For Immediate Release, May 22, 2019

Contact:

Noah Greenwald, (503) 484-7495, ngreenwald@biologicaldiversity.org

Amid Extinction Crisis, Rep. Grijalva Introduces Bill to Save Critically Endangered Species

WASHINGTON— As scientists warn of a global extinction crisis, Rep. Raúl Grijalva (D-Ariz.) introduced legislation today that would provide funding for some of the most critically imperiled species in the United States — butterflies, Hawaiian plants, eastern freshwater mussels and southwest desert fish.

The legislation comes during a congressional hearing on a landmark scientific report by the Intergovernmental Science-Policy Platform on Biodiversity and Ecosystem Services, which warned that one million species are being pushed to extinction by human activities.

Rep. Grijalva’s bill would create four separate conservation funds that each provide $5 million per year. These targeted funds would support on-the-ground conservation projects to stabilize and save from extinction the most critically endangered species from each of the four groups of species. Similar language was included in Tuesday’s House Appropriations Committee report for the U.S. Department of the Interior.

“This legislation offers real hope to amazing animals and plants that are fighting for their very existence,” said Noah Greenwald, endangered species program director at the Center for Biological Diversity. “They need all the help they can get, especially when the Trump administration is hell-bent on shoving more and more wildlife toward extinction.”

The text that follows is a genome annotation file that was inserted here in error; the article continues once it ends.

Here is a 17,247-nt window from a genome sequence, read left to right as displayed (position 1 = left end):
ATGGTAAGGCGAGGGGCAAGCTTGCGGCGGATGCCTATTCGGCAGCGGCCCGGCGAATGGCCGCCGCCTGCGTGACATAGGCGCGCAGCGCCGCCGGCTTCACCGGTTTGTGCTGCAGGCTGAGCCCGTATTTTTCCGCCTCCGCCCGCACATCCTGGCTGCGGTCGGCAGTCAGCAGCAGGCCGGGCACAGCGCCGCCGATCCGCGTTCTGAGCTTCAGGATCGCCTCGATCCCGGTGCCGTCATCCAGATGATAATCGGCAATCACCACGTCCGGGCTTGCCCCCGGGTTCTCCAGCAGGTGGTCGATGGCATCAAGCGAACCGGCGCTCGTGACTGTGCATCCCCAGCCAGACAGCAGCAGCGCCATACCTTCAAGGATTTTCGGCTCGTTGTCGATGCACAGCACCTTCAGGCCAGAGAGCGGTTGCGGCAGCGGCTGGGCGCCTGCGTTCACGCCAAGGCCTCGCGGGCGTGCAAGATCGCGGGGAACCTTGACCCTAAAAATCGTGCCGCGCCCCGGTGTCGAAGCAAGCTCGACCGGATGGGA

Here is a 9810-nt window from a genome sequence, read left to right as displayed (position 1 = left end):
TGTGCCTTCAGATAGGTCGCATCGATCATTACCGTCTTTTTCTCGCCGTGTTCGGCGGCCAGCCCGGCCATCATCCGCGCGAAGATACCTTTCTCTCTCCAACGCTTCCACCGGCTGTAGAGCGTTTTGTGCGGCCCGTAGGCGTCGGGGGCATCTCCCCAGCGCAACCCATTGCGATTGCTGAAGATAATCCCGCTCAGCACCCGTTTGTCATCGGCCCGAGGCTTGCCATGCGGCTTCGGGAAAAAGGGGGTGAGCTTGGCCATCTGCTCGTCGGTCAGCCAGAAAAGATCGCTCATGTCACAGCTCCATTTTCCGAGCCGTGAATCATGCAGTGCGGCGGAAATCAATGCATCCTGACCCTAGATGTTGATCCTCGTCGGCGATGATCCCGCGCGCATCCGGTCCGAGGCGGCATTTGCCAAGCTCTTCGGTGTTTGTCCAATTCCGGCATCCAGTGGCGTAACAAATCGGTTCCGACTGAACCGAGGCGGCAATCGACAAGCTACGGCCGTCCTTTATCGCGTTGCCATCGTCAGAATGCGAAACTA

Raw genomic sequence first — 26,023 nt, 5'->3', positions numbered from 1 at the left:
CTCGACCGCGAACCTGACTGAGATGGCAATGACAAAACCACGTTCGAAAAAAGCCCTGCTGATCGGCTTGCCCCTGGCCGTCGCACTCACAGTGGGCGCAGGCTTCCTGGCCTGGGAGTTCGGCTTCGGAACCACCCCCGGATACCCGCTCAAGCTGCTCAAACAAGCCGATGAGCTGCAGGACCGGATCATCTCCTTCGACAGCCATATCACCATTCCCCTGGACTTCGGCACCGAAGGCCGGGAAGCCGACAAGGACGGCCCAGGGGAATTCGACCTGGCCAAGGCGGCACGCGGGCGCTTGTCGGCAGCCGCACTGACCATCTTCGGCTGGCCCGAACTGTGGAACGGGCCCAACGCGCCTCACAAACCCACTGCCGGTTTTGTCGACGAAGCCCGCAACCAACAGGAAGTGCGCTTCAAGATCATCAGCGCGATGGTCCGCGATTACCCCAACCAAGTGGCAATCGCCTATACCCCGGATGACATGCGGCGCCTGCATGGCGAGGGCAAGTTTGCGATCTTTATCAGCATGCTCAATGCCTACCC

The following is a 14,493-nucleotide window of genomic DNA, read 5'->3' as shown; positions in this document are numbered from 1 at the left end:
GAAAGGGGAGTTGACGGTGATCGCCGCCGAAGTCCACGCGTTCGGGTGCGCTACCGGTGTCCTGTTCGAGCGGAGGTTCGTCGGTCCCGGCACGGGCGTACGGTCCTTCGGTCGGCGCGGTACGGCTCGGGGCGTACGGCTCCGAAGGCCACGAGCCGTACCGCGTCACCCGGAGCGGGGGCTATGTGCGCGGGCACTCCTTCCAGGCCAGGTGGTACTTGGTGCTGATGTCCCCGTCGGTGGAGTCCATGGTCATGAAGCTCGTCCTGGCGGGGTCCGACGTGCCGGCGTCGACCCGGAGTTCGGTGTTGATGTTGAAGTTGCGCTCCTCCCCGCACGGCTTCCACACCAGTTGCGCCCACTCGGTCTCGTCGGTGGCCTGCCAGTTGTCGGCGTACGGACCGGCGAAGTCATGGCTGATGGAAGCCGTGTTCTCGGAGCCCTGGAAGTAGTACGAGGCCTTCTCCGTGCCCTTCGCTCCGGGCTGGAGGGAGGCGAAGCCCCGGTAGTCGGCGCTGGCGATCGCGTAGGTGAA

A recent study in the journal PeerJ found the Endangered Species Act has saved roughly 99 percent of protected wildlife since its creation in 1973, demonstrating that the law has been overwhelmingly successful.

While most animals and plants protected by the Endangered Species Act are improving, some species continue to decline. The primary reason for the continued decline of some plants and animals is a lack of funding for conservation and recovery efforts.

A 2016 study found that Congress only provides approximately 3.5 percent of the funding that the U.S. Fish and Wildlife Service’s own scientists estimate is needed to recover species. Roughly 1 in 4 species receives less than $10,000 a year toward recovery.

The legislation would support programs like the Hawaiian Plant Extinction Prevention Program, which works to save more than 237 endangered plant species, each of which has fewer than 50 plants remaining in the wild. Since the program’s inception in 2003, no Hawaiian plants have gone extinct. But the Trump administration gutted nearly all funding for this program.

“We applaud Rep. Grijalva for taking leadership to protect our most vulnerable wildlife and plants,” said Greenwald. “We’re hopeful this legislation will be the spark needed to finally get Congress to seriously address the dire funding shortfalls that threaten America’s natural heritage.”

The Center for Biological Diversity is a national, nonprofit conservation organization with more than 1.4 million members and online activists dedicated to the protection of endangered species and wild places.